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A Bronx Tale: The Musical Review
Those boys from Jersey are heading away from the Great White Way next month, but there will still be some do-wop, sweater girls and Italian gangsters on Broadway if the new musical “A Bronx Tale” lasts another six weeks at the Longacre Theatre. But will audiences take this rather misbegotten project to heart or will it become a short-lived story? (And speaking of heart, you could play a really dangerous drinking game if you took a swig of alcohol every time that word shows up in either Chazz Palminteri’s script or the tuneful if not always appropriate score by Alan Menken and Glenn Slater.)

For all the work’s flaws, one can’t doubt the well-meaning efforts of co-directors Robert DeNiro (who helmed the film version) and Jerry Zaks (who steals bits and pieces from his own repertoire, ranging from “Grease” to “Guys and Dolls”), the power of Palminteri’s coming-of-age story about an impressionable young Bronx lad named Calogero (played as a 9 year old by the hammy Hudson Loverro and as a 17 year old and adult narrator by the rather bland Bobby Conte Thronton), or the craft Menken and Slater put into their period-inspired songs. Still, you would think such accomplished men might realize that cold-blooded murder, racial unrest and pseudo-Motown mix kind of like gin and Diet Coke.

Moreover, even as engaging as a few of the musical numbers are – choreographed with verve by Sergio Trujillo – they diminish Palminteri’s core story, which is about how Calogero must choose to follow the example of his moral, tough-but-tender bus driver dad Lorenzo (the excellent Richard H. Blake) or his friend and protector, the tough-but-tender mega-gangster Sonny (the fabulous Nick Cordero). Ultimately, as “C” learns, both men really want the same thing for him: a better future far away from Bronx’s colorful Belmont Avenue (rendered a bit underwhelmingly by Beowulf Boritt, whose set resembles the superior one he created for Lincoln Center’s recent revival of “Act One.”)

For a moment or two, it looks like C’s future might include Jane (the superb Ariana DeBose), his smart and kind African-American classmate from Webster Avenue, but in Palminteri’s version of his life, this interracial couple would have had less chance of survival than Tony and Maria. And yes, that reference to “West Side Story” is totally intentional, since one of the biggest problems with “A Bronx Tale” is how often it seems to aspire to match that masterpiece’s achievement – and how far short it falls of that aim. It’s not even half as good as “Jersey Boys.” And Palminteri, who is a one-of-a-kind storyteller, should have known that Imitation is not always the sincerest form of flattery.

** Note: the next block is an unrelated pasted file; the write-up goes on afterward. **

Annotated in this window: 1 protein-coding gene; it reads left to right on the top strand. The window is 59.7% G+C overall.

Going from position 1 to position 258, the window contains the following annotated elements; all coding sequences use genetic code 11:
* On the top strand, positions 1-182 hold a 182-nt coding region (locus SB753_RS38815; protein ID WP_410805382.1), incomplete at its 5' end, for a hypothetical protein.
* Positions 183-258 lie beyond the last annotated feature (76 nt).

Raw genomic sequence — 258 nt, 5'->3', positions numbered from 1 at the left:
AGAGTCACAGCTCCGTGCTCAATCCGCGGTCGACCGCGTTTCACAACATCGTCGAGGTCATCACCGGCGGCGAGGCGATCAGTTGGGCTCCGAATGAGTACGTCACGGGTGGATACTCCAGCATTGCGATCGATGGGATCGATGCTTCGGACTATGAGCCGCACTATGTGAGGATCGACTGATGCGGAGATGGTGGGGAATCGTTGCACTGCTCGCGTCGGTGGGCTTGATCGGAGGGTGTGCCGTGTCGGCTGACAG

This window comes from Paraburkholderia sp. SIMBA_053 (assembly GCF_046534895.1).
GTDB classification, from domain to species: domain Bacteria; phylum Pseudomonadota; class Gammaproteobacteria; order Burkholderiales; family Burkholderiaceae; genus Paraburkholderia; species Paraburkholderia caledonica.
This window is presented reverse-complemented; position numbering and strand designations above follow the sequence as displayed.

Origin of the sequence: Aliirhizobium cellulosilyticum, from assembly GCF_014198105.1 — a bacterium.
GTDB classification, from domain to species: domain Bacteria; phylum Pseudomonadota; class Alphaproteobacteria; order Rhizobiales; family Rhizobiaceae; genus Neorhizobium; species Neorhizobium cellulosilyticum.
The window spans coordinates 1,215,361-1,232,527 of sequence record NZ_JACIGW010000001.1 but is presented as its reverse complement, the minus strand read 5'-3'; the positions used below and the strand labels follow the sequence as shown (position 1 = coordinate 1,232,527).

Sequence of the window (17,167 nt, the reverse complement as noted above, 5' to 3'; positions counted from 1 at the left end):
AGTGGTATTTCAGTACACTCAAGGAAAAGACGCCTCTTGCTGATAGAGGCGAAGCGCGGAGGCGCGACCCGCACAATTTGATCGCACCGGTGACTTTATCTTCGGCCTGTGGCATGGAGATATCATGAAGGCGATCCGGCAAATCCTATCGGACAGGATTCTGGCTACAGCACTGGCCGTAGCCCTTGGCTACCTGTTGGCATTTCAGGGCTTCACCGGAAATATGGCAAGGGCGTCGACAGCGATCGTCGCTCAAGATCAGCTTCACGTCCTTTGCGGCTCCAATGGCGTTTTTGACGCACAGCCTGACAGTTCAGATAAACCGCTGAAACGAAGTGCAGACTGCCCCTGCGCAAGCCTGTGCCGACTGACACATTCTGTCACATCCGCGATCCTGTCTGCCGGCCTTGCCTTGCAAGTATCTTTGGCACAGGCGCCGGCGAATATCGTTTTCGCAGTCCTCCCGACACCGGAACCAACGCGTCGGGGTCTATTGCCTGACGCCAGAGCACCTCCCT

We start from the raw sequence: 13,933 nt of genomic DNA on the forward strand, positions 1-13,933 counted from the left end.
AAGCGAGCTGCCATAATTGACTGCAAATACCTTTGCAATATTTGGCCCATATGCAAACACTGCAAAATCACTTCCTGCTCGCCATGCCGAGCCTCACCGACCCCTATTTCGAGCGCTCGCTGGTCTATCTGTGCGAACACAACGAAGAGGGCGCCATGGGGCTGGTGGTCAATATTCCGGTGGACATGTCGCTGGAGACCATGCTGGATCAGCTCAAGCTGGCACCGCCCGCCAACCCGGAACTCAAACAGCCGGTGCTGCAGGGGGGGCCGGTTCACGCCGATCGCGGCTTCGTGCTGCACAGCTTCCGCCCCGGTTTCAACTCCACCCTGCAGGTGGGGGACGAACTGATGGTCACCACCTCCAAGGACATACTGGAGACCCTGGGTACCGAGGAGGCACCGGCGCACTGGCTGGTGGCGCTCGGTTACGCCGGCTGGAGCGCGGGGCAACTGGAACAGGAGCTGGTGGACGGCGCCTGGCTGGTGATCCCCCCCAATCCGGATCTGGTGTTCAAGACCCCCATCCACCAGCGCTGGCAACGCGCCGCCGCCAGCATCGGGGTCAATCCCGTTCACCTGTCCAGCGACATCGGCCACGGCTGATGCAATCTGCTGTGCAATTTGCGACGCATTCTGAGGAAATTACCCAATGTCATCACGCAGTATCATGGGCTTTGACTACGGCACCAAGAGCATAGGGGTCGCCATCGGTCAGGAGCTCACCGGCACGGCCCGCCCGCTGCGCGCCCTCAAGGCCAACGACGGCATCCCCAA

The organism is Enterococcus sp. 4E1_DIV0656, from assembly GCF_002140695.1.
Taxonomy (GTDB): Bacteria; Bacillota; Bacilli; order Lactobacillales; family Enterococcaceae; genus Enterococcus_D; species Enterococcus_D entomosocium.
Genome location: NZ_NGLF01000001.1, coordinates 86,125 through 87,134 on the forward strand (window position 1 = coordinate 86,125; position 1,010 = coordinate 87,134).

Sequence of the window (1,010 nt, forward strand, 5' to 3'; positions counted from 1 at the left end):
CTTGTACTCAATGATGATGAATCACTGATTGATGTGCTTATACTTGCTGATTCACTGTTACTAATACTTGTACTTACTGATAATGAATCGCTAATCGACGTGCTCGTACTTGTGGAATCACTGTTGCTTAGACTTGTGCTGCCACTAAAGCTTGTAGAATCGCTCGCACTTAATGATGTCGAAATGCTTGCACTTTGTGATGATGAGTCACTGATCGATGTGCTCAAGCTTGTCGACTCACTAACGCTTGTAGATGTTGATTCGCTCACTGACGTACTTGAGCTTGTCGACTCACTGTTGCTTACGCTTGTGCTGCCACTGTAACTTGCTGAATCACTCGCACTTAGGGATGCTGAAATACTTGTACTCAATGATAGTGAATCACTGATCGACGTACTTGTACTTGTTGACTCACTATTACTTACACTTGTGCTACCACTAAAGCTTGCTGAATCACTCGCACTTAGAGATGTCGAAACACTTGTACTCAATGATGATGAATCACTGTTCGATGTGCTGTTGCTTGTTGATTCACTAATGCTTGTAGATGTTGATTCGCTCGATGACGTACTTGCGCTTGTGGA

By Brian Scott Lipton

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Nick Cordero, Richard H. Blake, Bobby Conte Thornton, Ariana DeBose, Lucia Giannetta, Bradley Gibson, Gilbert L. Bailey II, Joe Barbara, Michael Barra, Jonathan Brody, Ted Brunetti, Brittany Conigatti, Kaleigh Cronin, Trista Dollison, David Michael Garry, Rory Max Kaplan, Dominic Nolfi, Christiani Pitts, Paul Salvatoriello, Joey Sorge, Cary David Tedder, Kirstin Tucker, Keith White, Michelle Aravena, Gerald Caesar, Charlie Marcus, Wonu Ogunfowora, Joseph J. Simeone

Open/Close Dates
Opening 12/1/2016
Closing Open-ended

Preview Open/ Preview Close Dates
Preview Opening 11/3/2016
Closing Open-ended

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Theatre Info
Longacre Theatre
220 West 48th Street
New York, NY 10036